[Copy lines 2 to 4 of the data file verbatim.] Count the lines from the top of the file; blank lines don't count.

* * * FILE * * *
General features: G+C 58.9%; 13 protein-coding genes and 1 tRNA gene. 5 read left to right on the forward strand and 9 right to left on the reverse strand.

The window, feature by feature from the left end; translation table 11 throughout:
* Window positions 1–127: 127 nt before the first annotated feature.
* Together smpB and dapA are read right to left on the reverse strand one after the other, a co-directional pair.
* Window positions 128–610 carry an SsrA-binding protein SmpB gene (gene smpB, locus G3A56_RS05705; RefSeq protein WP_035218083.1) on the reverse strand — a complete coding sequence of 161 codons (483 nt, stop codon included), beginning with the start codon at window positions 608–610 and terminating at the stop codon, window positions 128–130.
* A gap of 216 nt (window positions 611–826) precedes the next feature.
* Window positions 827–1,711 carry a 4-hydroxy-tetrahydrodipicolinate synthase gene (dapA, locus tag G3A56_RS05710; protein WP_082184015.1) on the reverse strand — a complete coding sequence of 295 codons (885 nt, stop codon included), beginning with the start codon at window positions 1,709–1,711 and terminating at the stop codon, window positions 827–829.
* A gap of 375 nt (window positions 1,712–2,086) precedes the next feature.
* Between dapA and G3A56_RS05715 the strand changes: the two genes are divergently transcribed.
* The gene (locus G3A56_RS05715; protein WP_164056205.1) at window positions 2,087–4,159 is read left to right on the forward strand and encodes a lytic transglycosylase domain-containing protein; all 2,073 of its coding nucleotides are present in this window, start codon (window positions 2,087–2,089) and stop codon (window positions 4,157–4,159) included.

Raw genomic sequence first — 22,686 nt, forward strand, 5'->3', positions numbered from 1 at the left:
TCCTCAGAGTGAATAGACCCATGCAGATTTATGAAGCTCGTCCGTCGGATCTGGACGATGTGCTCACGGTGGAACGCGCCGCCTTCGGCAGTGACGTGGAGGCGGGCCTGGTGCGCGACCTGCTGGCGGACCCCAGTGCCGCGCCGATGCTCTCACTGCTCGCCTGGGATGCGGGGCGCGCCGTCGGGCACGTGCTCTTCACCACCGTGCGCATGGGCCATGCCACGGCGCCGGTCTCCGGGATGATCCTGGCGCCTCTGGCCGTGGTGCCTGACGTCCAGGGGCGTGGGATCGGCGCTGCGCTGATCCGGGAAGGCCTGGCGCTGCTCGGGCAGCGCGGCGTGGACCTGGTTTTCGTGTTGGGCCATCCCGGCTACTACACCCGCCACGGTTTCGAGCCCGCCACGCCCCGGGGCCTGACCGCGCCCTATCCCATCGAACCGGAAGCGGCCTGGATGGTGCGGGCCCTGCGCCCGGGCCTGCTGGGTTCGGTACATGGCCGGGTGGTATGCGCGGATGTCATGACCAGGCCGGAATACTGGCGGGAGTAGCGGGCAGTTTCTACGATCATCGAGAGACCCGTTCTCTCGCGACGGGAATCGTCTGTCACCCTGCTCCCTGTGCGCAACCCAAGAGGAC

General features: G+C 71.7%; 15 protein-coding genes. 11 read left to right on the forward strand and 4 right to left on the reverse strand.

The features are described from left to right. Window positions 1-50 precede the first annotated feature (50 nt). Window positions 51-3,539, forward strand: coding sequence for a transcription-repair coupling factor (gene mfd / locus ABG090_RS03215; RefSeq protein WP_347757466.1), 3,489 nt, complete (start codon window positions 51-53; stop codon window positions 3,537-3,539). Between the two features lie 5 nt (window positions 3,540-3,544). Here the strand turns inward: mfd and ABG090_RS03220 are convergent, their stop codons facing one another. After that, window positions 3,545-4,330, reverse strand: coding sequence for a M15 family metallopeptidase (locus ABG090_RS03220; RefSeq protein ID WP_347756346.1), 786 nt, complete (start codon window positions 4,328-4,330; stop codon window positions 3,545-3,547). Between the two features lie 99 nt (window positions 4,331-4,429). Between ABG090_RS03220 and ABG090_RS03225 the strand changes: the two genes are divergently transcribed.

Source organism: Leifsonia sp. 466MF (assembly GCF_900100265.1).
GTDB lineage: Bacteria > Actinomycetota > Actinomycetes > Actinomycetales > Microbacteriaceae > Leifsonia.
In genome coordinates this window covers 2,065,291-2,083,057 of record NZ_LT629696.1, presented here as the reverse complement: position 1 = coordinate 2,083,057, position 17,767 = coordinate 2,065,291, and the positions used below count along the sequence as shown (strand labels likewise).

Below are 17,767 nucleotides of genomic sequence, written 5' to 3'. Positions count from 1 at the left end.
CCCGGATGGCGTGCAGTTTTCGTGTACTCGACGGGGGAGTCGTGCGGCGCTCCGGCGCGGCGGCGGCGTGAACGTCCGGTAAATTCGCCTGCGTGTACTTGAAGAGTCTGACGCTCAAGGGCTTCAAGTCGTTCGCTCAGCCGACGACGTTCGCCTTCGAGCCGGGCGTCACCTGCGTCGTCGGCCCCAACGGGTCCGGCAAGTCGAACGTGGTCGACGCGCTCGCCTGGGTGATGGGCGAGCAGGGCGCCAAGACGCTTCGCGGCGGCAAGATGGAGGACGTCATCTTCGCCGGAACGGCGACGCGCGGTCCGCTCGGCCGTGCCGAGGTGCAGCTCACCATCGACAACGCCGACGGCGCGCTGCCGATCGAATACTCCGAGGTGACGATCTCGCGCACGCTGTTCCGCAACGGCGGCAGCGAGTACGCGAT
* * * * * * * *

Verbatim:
The window, feature by feature from the left end; translation table 11 throughout:
* Window positions 1–127: 127 nt before the first annotated feature.
* Together smpB and dapA are read right to left on the reverse strand one after the other, a co-directional pair.